Monday, July 24, 2017

Don't Say It: 15 things that should never be in your query

Before we get down to business, let's stop for a second and celebrate. This is my 100th post at YAtopia!


So we're talking about pitching this month at YAtopia (Just in time for Pitch Wars, too!). Rae Chang and I were just chatting on twitter about what phrases in queries are giant red flags for us. Some of these may seem obvious, but I guarantee anyone who has read slush has seen them more than a few times.

If you find yourself writing any of these phrases into your query, it may be a simple matter of ... you know, not writing them. However, some of these might require some research and maybe an attitude adjustment.

1) "All the YA books out there are poorly written, but mine is different" or some variation thereof

Well. Check out the ego on this guy.

Don't write in a genre/category you don't respect. Period. This may be a matter of you not reading widely enough in your genre, which is easily fixed. Otherwise, it's a lack of respect for the genre/category itself, in which case, why are you bothering? If you believe everything on the shelves in a well-established genre/category is trash, find another genre/category.

2) Putting down literary agents, whether as a group or individuals.

We all know the agent-publisher system is slow and frustrating. However, it's the best we have and we're just all trying to work within it. Why some people think it's okay to complain about literary agents' "greed" or response time or judgement or whatever while also asking those agents to represent them - I will never understand.

3) "There's nothing like this on the market"

Yes there is and I can name ten examples off the top of my head. Again, read more widely in your chosen genre; you don't know your market well enough.

Unless this is literally true, in which case, it's probably unpublishable. Hey, a guy in my first writing group tried to convince me that not having a single piece of punctuation for 9 pages was perfectly fine in commercial fiction (yep, not even literary or experimental).

HOWEVER, every time I've seen this in a query, it's been the former, not the latter.

4) "My book will appeal to readers of Harry Potter, The Hunger Games, Divergent, Twilight, and Jane Austen."

Sure it will, Sparky.

If you can't find comp titles that aren't mega-bestsellers, you (say it with me, I'm going to be saying it a lot) don't know your market well enough.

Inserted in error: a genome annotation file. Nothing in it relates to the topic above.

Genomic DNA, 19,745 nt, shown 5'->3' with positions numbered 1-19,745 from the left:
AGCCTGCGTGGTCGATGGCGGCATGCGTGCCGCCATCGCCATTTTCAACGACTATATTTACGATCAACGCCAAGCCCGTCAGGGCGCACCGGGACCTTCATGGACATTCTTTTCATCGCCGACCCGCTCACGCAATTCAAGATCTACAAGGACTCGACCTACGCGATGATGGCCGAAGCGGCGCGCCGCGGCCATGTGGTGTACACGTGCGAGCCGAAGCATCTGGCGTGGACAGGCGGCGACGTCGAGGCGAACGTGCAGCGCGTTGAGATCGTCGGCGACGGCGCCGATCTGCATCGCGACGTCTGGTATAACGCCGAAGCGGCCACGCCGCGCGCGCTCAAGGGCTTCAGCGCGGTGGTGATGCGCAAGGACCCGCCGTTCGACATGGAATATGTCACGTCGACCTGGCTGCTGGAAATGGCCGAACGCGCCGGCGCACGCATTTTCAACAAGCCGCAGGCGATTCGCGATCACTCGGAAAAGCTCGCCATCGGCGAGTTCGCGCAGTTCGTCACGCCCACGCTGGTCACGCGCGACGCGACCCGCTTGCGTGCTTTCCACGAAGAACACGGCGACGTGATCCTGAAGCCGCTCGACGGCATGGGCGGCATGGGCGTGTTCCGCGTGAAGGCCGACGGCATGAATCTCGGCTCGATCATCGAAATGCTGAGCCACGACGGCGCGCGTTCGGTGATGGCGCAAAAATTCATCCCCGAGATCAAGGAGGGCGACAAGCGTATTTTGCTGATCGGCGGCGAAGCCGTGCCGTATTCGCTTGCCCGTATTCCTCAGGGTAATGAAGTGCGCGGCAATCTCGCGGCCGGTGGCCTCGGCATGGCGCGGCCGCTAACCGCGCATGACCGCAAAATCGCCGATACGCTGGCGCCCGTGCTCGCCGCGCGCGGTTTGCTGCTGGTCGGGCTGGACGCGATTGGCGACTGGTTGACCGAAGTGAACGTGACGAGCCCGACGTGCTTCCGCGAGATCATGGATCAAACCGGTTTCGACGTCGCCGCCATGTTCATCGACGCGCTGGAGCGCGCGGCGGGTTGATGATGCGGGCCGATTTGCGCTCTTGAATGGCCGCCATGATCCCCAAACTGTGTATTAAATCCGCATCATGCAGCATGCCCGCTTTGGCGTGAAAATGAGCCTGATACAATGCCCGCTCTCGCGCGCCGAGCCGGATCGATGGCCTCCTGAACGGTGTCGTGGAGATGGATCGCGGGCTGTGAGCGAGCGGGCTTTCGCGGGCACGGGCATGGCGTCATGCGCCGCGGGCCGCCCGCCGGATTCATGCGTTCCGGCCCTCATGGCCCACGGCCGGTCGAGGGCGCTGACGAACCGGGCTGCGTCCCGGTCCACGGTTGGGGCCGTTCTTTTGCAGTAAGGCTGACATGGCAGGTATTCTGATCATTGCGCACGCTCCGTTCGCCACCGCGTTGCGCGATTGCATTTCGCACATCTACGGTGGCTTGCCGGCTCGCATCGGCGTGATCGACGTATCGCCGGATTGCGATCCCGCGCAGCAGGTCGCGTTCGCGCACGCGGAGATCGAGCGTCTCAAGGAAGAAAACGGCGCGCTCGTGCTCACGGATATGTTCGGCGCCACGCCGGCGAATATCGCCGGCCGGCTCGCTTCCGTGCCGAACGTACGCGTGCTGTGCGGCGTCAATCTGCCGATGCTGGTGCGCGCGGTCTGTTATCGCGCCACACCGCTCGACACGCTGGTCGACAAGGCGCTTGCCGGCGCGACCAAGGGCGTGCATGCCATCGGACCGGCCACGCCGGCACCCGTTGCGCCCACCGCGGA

And you really have to love the authors who are just a little bit bolder and say things like "this book is the next Harry Potter, a guaranteed bestseller."

Listen, not even Harry Potter was the next Harry Potter when it was pitched. Nobody knows whether or not a book will take off like that. Keep your expectations reasonable.

5) "I've loved books since I was five years old when..."

This isn't a turn-off so much as it's ... boring. Loving books doesn't make you special in this industry, so saying this in a query is a waste of ink/electrons. If you don't have a lot to put in the "bio" section of the query, that really is totally fine! You can actually leave it out if you don't have anything beneficial to add there. The book is the most important thing.

6) Drop the cliches

As much as you can, eliminate cliches from your query letter. You have such a short space to show how your book is unique, why would you want to use phrases that we see all the time? Things like "so-and-so was just a normal girl until..." and "will never be the same" and "more than he bargained for" and "an incredible journey" and "falls into the wrong hands" and "to make matters worse" and "will change everything" will make experienced query readers roll their eyes.

7) Your age

It doesn't matter and all it can do is create subconscious bias.

8) That your friends/family love the book

Of course they do. My friends loved the first book I wrote. And it was absolute crap. (Not saying yours is, but I'm saying the opinions of your friends/family (or even your old English teacher) will not sway an agent/editor.)

9) Personal information about the agent

Knowing professional information (the agent's clients & the books they've sold) is great. But when you mention anything that doesn't have to do with the agent's professional career, you've crossed a line. Stalking is a real thing that many agents have to worry about, so there's no reason to raise a red flag like this.

10) "Dear Agent"

Write out their name. To the agent, lack of personalization in the greeting, means that you are mass emailing every agent for whom you could find an email address.

11) "Fictional novel"

All novels are, by definition, fictional.

12) "doesn't really fit in a genre"

If your book sells, it's going to have to go on a shelf somewhere. Pick the closest thing so I know roughly what to expect.